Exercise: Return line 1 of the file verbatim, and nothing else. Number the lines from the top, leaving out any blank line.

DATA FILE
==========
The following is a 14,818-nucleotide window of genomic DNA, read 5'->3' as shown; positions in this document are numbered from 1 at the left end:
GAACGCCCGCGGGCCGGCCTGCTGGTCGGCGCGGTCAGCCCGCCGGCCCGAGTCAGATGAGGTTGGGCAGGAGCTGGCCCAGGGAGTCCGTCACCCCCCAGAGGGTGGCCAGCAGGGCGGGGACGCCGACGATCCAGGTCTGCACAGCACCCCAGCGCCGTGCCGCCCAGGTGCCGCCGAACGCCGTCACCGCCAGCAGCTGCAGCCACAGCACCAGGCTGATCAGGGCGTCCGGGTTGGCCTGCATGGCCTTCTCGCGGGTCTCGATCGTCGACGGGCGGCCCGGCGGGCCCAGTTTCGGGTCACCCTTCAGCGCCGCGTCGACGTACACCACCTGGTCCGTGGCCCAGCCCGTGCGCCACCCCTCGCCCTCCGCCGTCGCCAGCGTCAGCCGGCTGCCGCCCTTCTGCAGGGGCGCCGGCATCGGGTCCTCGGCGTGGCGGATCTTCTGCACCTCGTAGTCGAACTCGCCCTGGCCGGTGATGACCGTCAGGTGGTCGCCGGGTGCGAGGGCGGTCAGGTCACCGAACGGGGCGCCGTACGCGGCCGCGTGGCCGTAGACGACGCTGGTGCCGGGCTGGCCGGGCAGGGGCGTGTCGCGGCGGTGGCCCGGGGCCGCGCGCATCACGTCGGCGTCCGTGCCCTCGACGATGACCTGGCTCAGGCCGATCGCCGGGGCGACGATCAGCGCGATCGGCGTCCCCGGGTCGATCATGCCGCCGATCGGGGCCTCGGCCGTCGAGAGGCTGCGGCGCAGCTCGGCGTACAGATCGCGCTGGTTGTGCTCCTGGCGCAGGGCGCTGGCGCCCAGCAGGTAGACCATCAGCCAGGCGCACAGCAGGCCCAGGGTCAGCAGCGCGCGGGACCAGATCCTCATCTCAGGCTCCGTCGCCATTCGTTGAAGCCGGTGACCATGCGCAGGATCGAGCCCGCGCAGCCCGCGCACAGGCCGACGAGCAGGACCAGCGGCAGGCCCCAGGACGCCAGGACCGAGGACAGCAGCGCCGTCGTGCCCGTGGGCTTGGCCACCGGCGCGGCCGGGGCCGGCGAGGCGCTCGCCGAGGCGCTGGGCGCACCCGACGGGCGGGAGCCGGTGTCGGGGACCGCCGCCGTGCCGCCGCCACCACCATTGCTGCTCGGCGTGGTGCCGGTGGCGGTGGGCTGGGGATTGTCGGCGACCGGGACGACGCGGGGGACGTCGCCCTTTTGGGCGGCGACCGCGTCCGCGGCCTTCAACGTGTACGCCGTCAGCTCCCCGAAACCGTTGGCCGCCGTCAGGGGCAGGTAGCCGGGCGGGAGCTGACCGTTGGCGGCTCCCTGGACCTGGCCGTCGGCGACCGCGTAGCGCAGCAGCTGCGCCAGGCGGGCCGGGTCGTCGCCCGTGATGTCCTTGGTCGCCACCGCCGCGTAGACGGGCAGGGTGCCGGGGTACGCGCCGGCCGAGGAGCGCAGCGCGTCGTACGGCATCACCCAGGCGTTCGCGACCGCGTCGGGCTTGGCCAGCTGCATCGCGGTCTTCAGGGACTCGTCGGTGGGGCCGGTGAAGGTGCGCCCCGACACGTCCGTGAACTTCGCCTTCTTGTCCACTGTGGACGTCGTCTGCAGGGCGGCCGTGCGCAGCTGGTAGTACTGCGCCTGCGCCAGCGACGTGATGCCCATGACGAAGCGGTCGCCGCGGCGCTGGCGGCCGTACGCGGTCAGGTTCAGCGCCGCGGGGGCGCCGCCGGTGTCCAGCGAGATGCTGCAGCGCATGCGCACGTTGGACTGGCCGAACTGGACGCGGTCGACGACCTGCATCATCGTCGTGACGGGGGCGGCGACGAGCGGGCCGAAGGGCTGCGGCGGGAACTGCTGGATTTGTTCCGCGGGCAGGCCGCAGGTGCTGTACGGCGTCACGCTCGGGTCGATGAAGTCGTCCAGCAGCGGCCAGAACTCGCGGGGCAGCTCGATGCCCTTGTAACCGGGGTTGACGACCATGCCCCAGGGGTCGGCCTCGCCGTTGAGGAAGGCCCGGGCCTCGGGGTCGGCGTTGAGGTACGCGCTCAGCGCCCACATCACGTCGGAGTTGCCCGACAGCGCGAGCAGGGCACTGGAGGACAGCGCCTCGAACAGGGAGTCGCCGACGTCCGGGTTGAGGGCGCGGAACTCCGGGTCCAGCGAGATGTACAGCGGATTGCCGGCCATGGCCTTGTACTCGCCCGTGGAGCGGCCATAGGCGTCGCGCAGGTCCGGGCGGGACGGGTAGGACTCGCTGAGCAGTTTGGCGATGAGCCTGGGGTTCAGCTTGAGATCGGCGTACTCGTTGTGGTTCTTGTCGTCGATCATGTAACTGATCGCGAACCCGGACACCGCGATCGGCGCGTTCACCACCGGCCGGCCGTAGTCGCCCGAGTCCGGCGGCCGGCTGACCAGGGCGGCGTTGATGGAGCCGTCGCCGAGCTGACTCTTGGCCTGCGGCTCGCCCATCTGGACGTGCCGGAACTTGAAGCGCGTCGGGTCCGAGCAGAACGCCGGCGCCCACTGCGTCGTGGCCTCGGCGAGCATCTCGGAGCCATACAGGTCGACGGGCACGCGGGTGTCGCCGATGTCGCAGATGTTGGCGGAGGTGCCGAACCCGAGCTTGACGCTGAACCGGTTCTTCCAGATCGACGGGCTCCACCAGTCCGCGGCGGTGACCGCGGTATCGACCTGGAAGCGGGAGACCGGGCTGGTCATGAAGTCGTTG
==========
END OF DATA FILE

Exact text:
The following is a 14,818-nucleotide window of genomic DNA, read 5'->3' as shown; positions in this document are numbered from 1 at the left end: